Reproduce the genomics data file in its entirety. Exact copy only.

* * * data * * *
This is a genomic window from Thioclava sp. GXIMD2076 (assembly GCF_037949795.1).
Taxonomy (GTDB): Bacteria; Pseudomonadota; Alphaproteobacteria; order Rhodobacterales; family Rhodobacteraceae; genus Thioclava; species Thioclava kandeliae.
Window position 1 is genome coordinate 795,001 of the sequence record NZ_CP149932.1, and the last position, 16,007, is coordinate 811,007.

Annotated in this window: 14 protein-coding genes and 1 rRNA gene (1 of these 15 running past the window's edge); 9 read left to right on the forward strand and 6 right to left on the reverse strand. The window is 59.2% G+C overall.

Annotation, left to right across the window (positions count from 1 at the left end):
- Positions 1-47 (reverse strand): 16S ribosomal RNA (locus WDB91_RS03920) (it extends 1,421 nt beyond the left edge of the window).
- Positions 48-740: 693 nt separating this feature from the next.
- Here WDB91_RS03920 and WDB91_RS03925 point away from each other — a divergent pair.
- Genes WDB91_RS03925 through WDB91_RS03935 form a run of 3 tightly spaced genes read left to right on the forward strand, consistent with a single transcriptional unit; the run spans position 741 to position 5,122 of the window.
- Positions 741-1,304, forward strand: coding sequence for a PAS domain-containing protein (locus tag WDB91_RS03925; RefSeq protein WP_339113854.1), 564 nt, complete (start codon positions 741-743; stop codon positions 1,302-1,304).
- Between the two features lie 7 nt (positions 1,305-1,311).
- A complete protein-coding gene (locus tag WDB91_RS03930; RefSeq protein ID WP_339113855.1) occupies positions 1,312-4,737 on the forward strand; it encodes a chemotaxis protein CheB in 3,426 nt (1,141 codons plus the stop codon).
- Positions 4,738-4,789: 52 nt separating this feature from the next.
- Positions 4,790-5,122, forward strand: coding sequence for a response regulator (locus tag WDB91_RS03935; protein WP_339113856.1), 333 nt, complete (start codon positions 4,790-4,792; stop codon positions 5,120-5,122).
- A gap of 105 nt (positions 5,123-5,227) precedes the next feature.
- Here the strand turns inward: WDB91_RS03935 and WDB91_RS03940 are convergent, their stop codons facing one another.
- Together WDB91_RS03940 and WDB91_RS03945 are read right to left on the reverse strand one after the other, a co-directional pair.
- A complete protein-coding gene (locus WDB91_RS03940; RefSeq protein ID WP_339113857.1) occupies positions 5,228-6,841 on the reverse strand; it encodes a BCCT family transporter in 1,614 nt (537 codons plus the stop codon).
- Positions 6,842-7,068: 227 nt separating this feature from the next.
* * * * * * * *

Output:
This is a genomic window from Thioclava sp. GXIMD2076 (assembly GCF_037949795.1).
Taxonomy (GTDB): Bacteria; Pseudomonadota; Alphaproteobacteria; order Rhodobacterales; family Rhodobacteraceae; genus Thioclava; species Thioclava kandeliae.
Window position 1 is genome coordinate 795,001 of the sequence record NZ_CP149932.1, and the last position, 16,007, is coordinate 811,007.

Annotated in this window: 14 protein-coding genes and 1 rRNA gene (1 of these 15 running past the window's edge); 9 read left to right on the forward strand and 6 right to left on the reverse strand. The window is 59.2% G+C overall.

Annotation, left to right across the window (positions count from 1 at the left end):
- Positions 1-47 (reverse strand): 16S ribosomal RNA (locus WDB91_RS03920) (it extends 1,421 nt beyond the left edge of the window).
- Positions 48-740: 693 nt separating this feature from the next.
- Here WDB91_RS03920 and WDB91_RS03925 point away from each other — a divergent pair.
- Genes WDB91_RS03925 through WDB91_RS03935 form a run of 3 tightly spaced genes read left to right on the forward strand, consistent with a single transcriptional unit; the run spans position 741 to position 5,122 of the window.
- Positions 741-1,304, forward strand: coding sequence for a PAS domain-containing protein (locus tag WDB91_RS03925; RefSeq protein WP_339113854.1), 564 nt, complete (start codon positions 741-743; stop codon positions 1,302-1,304).
- Between the two features lie 7 nt (positions 1,305-1,311).
- A complete protein-coding gene (locus tag WDB91_RS03930; RefSeq protein ID WP_339113855.1) occupies positions 1,312-4,737 on the forward strand; it encodes a chemotaxis protein CheB in 3,426 nt (1,141 codons plus the stop codon).
- Positions 4,738-4,789: 52 nt separating this feature from the next.
- Positions 4,790-5,122, forward strand: coding sequence for a response regulator (locus tag WDB91_RS03935; protein WP_339113856.1), 333 nt, complete (start codon positions 4,790-4,792; stop codon positions 5,120-5,122).
- A gap of 105 nt (positions 5,123-5,227) precedes the next feature.
- Here the strand turns inward: WDB91_RS03935 and WDB91_RS03940 are convergent, their stop codons facing one another.
- Together WDB91_RS03940 and WDB91_RS03945 are read right to left on the reverse strand one after the other, a co-directional pair.
- A complete protein-coding gene (locus WDB91_RS03940; RefSeq protein ID WP_339113857.1) occupies positions 5,228-6,841 on the reverse strand; it encodes a BCCT family transporter in 1,614 nt (537 codons plus the stop codon).
- Positions 6,842-7,068: 227 nt separating this feature from the next.